I bring all this up to say, in a roundabout way, that I didn’t much like Iron Man 2.
I liked Iron Man 1 a lot, though, largely for the same reasons the first Superman flick worked. Tony Stark was a creature of our universe, and while the storyline was farfetched, it was grounded in enough reality that if you squinted your brain hard enough, you could believe it could sorta actually happen, maybe.
Iron Man 2 threw all that out the window. From the outset, with the jokey, silly Senate hearing, we leave the real world and enter Comic Book World, where good people are good and bad people are bad and things just sort of happen because it’s fun to watch things blow up. The movie is considerably denser than the first, and I use that word in application of both of its meanings. It’s both dense – marked by compactness or crowding together of parts – and dense – thickheaded and stupid.
Indeed, so much happens that you get the sense that the whirlwind of activity is designed to distract you from the truth that the movie is hollow at its core. And due to some fine performances by actors who are better than the material they’ve been employed to serve, they almost get away with it.
But not quite.
The performances are fine, I guess, although I’m not sure if it’s Sam Rockwell’s fault that his character is so deeply annoying. Mickey Rourke looks all scary, but he has very little to do other than show off his tattoos. Black Widow is a complete cipher who looks like she was inserted into the film solely to give the girls an avatar they can use to play the Iron Man 2 Wii game.
Is this a movie about Tony Stark facing his mortality? Because we never get the feeling his life is in danger, even as his neck gets all purple and veiny. Is it about Tony Stark confronting the legacy of his absent father? Because that comes up and is solved a few minutes later, miraculously, by what amounts to a Skype from the past to set up a Deus ex Machina that would have been irrelevant to Tony’s father but comes in quite handy for Tony today. Is it about Tony and Pepper’s brewing relationship? Because they have three total scenes together, and two of them are spent berating each other, with no forward motion in the relationship. Is it about Tony and Justin Hammer’s professional rivalry? Because Hammer is clearly an imbecile and a campy refugee from some other, less interesting movie. Is it about the creation of the Avengers? Because that’s essentially a parallel movie that ends with a final scene after the credits where verisimilitude disappears altogether.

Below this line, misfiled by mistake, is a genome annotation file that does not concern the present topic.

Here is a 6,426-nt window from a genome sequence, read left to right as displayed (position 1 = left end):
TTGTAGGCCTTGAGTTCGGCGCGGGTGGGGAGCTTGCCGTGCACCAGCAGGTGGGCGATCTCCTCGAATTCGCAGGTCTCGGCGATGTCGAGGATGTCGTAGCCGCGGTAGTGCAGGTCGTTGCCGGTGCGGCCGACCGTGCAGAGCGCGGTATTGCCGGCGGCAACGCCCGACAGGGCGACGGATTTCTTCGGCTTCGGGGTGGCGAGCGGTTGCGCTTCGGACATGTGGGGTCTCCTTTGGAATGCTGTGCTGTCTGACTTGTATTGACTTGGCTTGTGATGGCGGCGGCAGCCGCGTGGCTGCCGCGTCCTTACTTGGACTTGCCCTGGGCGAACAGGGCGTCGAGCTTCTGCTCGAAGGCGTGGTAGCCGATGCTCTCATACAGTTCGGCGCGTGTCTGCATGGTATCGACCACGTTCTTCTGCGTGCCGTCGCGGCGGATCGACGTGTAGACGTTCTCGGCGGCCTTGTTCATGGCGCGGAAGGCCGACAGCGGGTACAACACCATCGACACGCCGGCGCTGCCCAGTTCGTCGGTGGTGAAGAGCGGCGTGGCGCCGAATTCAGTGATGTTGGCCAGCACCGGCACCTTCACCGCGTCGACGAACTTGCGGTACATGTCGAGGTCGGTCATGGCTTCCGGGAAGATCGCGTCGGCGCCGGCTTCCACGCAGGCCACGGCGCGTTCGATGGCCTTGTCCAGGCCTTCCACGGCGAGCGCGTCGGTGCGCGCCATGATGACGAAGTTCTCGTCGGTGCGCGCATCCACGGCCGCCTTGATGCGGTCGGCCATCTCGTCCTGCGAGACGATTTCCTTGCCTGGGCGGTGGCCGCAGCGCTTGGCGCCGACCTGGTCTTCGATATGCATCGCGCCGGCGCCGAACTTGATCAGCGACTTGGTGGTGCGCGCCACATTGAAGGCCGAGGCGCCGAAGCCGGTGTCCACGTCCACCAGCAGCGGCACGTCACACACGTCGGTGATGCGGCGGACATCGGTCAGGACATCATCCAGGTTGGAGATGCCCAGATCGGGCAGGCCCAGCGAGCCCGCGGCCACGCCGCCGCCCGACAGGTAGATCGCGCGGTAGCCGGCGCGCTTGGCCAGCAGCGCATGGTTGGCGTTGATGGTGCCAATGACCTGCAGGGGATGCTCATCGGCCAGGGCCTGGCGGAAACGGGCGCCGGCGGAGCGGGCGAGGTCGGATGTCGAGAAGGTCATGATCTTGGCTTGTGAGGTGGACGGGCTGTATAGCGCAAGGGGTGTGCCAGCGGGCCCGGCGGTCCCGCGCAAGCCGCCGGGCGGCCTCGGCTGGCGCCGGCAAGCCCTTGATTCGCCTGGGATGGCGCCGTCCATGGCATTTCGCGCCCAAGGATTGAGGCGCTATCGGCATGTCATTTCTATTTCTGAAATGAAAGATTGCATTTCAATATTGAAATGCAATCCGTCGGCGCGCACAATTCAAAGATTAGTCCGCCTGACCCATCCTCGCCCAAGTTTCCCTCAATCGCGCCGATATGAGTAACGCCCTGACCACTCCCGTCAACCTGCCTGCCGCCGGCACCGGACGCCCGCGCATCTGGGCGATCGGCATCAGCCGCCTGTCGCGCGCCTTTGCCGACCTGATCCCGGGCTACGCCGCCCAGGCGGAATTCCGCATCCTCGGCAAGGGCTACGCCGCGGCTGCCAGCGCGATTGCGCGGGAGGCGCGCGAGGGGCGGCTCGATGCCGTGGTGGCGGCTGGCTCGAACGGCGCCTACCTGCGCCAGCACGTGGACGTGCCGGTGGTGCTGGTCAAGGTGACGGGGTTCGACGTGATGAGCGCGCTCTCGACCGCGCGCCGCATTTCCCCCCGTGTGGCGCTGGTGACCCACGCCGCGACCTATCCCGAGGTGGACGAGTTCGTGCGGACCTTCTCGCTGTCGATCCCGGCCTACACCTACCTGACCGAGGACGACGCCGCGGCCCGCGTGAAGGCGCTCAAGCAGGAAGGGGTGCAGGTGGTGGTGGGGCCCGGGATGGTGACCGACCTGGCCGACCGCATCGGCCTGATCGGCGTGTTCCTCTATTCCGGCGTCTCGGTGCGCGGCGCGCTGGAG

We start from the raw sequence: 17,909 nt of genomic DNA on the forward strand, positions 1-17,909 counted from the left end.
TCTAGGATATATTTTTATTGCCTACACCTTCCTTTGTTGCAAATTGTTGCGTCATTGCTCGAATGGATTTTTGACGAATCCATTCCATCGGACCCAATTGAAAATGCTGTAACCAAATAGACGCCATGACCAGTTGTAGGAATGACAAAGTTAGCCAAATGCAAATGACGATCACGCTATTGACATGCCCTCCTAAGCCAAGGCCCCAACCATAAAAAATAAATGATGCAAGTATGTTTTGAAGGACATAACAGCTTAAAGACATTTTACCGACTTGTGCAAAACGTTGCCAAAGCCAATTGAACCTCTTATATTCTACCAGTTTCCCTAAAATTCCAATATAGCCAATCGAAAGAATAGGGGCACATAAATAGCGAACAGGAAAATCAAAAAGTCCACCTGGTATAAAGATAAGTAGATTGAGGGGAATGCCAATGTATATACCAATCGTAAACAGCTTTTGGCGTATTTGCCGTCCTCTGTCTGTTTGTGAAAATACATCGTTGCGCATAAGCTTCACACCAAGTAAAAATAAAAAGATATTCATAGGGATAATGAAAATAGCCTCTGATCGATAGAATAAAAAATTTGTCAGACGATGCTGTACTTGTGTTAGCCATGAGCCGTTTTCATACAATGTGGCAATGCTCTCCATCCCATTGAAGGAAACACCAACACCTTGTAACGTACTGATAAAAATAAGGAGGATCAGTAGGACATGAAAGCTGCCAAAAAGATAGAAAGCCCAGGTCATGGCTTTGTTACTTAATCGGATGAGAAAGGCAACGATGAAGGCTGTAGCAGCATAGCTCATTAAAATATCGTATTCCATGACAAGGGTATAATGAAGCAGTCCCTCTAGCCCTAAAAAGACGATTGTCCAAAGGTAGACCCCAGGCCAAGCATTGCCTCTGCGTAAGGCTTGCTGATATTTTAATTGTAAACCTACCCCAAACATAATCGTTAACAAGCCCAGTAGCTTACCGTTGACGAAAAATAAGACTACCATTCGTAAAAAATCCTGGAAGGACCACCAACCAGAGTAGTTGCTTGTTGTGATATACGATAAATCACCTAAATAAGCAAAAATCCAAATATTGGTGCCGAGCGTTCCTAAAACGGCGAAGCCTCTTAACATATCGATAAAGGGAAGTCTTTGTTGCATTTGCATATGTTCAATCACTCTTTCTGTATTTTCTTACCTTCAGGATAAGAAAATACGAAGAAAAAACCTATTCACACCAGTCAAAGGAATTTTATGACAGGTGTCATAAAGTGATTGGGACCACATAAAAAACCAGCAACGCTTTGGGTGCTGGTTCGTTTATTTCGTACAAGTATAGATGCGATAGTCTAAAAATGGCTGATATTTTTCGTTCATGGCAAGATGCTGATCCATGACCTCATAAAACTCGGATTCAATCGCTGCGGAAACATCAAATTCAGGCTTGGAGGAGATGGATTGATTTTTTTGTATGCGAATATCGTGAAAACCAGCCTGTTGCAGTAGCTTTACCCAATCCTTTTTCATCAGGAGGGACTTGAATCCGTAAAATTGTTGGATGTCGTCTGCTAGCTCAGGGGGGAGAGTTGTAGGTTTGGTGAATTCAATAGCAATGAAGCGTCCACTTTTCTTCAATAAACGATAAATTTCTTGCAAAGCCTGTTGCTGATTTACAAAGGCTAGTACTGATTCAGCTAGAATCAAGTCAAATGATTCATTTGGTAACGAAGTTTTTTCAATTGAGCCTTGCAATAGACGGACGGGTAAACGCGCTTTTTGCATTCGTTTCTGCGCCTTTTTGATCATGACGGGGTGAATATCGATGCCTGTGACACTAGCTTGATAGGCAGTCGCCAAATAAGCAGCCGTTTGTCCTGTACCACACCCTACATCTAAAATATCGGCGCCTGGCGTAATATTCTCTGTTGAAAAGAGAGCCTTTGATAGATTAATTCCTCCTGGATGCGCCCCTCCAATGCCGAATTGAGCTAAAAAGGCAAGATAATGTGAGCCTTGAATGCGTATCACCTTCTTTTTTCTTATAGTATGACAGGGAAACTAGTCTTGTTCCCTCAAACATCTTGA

That’s where this loses me completely. One of the reasons that Christopher Nolan’s two Batman flicks work so well is that he’s scrubbed all elements of Comic Book World out of them. If The Dark Knight had taken place in the same universe where Kal-El from Krypton was rocketed to Kansas, it would be forced to play by a new set of rules that would lessen the impact of the verisimilitude Nolan had so painstakingly created. Comic Book World was kept at bay with the first Iron Man movie, but now Tony Stark will share screen time in an Avengers flick with a thunder god from Norse mythology. I just don’t see any way that can work.
I hope Toy Story 3 doesn’t suck.
Time to bring it all home.
In 2006, Lang returned to public life at a pro-GINO site called Frakheads, where the admins enjoyed having him around so they could poke him with a sharp stick. A few diehard Moistees are registered over there, and we’ve tried to get him banned, but they would have none of it. Lang pushed the envelope when he started insulting Jews, Mormons, and homosexuals, but it has never been enough to get him smacked down permanently. If you’re interested in reading fresh Languatron rants, which sound an awful lot like the old Languatron rants, you can follow him here. He’s also written several polemic books, one of which I’ve reviewed at length, and you can buy his nonsense at Amazon if you want a hard copy – for only $18.95 apiece! Last time I checked, his latest, Caprica Sucks, was #4,126,992 on the Amazon.com bestseller list, so get ‘em while they’re hot!
There is just one more story I’d like to share.
It didn’t take much investigation to find his REAL NAME AND ADDRESS, and, more importantly, his phone number.
I don’t know what possessed me, but on one occasion sometime in 2008, I think, I became frustrated with the fact that I’ve interacted with this guy for a decade or so, but he’s still stuck on the same note after all this time. I was tired of him assuming I was Glen Larson, and I wanted to prove, once and for all, that I wasn’t.
I called him.
That’s right. I picked up the phone and dialed his number. What’s worse, I made no attempt to block my own number. I wasn’t thinking. I just dialed, and waited for an answer. It was the middle of the day, so I assumed he’d probably be at work. I was curious what his voicemail message would have said.
But then someone picked up.
The voice on the other end wasn’t Andrew Fullen, AKA Languatron.
It was a woman – an elderly woman. According to the info I’d found, a woman of 83 years of age shared the same address with Langy.
I panicked for a moment. I almost hung up. But then, out of curiosity, I asked the simple question…
“Is Andrew there?”
“Oh, yes!” she chirped pleasantly. “Andrew!” she called. “Phone for you!” The tone of her voice suggested that Andrew didn’t get a lot of phone calls, and that this was a special occasion.